People Under 50 Aren't Safe From Heart Attacks
WebMD News Archive
"[Akosah] certainly raises an important point that [heart] disease
starts a lot earlier than we thought," Charles Cannon, MBChB, FACC, tells
WebMD. Cannon, an interventional cardiologist at the University of Oregon
Health Sciences University in Portland, reviewed the study for WebMD. Doctors
should be aware of the risk factors and "treat them as aggressively as you
Michael Criqui, MD, tells WebMD that
it is important for doctors to look at their patients' HDL, or 'good,'
cholesterol as well as the 'bad' LDL type. "HDL is critical," says
Criqui, who served on an American Heart Association task force on risk
reduction and is professor and vice chairman of the department of family and
preventive medicine at the University of California, San Diego, School of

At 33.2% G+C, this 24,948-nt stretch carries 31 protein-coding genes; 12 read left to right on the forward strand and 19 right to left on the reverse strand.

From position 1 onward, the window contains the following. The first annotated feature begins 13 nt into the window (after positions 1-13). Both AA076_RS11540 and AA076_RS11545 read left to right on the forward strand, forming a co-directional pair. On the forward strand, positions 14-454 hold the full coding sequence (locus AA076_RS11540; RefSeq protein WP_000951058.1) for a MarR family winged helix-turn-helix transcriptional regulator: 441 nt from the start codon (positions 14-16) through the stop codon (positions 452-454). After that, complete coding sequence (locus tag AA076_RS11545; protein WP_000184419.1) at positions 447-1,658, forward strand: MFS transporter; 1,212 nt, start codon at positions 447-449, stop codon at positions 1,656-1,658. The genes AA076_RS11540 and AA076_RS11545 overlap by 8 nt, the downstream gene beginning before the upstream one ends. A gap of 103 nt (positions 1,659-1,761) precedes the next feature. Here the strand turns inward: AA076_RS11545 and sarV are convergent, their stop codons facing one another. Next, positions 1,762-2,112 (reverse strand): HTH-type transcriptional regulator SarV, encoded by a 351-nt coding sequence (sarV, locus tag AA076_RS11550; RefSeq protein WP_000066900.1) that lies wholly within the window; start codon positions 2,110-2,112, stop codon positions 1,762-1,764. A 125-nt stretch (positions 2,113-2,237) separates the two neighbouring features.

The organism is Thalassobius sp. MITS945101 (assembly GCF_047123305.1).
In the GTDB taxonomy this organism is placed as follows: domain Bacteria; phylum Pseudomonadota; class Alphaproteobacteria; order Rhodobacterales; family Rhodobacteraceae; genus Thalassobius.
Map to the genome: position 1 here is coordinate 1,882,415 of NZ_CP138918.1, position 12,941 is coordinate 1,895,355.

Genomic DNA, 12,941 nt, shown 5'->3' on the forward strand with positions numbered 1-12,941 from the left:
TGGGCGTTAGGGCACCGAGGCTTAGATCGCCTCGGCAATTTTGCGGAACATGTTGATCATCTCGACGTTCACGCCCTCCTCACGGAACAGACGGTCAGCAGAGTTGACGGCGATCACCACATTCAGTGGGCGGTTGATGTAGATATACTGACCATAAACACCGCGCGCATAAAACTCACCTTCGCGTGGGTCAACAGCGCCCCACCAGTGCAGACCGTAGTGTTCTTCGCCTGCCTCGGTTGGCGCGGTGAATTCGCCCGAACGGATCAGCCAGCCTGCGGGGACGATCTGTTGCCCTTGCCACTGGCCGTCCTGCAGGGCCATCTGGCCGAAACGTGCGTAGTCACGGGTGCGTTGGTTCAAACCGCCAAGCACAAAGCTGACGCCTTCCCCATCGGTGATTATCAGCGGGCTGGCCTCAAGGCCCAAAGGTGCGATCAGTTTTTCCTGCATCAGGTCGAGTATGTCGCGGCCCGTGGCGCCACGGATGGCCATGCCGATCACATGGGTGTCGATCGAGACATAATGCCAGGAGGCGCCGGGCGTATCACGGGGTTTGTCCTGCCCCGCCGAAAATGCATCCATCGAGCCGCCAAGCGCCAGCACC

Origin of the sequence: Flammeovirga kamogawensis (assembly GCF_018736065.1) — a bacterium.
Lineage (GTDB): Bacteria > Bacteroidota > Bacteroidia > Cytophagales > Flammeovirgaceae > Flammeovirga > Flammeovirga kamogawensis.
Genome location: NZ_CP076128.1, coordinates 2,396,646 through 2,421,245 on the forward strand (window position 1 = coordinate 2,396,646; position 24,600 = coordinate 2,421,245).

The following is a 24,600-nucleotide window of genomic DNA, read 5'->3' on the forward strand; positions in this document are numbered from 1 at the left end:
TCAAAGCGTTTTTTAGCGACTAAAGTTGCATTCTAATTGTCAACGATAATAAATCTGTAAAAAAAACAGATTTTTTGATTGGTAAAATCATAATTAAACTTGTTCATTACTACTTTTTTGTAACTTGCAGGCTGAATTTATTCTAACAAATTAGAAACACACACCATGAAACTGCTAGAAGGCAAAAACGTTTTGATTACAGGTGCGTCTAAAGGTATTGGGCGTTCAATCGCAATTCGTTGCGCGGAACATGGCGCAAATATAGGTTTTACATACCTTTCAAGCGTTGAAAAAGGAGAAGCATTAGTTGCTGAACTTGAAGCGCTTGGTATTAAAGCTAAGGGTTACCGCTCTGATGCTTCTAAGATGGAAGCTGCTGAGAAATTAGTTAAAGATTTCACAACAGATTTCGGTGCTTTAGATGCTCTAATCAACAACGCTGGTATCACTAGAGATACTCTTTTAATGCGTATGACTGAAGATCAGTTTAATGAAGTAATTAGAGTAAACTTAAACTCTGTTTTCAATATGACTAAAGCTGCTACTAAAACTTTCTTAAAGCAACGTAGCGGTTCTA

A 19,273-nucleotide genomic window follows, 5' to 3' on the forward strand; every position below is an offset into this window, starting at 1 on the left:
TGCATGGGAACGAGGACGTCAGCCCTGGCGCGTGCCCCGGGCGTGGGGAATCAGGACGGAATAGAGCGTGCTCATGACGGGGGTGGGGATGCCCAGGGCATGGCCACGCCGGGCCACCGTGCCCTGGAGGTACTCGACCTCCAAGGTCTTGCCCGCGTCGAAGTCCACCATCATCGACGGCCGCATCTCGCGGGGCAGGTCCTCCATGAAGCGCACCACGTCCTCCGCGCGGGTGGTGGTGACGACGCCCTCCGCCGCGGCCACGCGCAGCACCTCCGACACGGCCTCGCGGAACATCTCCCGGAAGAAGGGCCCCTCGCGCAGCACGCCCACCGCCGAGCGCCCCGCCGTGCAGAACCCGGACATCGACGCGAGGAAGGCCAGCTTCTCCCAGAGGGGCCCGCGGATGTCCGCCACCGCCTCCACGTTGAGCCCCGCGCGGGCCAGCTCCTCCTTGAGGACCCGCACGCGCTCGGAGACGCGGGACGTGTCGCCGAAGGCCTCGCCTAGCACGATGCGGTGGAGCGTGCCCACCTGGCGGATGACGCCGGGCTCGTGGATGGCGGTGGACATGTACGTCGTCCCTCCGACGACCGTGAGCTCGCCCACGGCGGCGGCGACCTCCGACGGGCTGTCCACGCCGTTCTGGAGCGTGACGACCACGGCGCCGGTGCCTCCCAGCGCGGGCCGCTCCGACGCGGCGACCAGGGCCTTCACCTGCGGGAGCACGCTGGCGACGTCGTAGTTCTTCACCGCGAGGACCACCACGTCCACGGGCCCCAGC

"Risk factors do count. "
Criqui says. "The most totally preventable problem of all is cigarette
smoking. In this study ... 60% of those with [heart] disease smoked. That's
"If you do not want to develop
[heart] disease before you're 50 years old, you need to be aware of your
cholesterol and your HDL," Criqui says. "You need to not be obese ...
to not smoke, to control your weight ... to avoid early diabetes and [high
"The only risk factors on this
list you can't do anything about is being a male and family history. But you
can modify your risk."
- Doctors report that they are
beginning to see more patients under age 50 suffering heart attacks. Many of
these younger patients do not show typical signs of being at risk, such as high
blood pressure or seriously elevated cholesterol levels.
- Observers note that this finding
shows heart disease probably starts to develop earlier in life than previously
- Others add that the high rate of
smoking in the study group is "unacceptable." They say it's also
important to know what your HDL and LDL cholesterol levels are, as well as to
watch out for obesity and diabetes.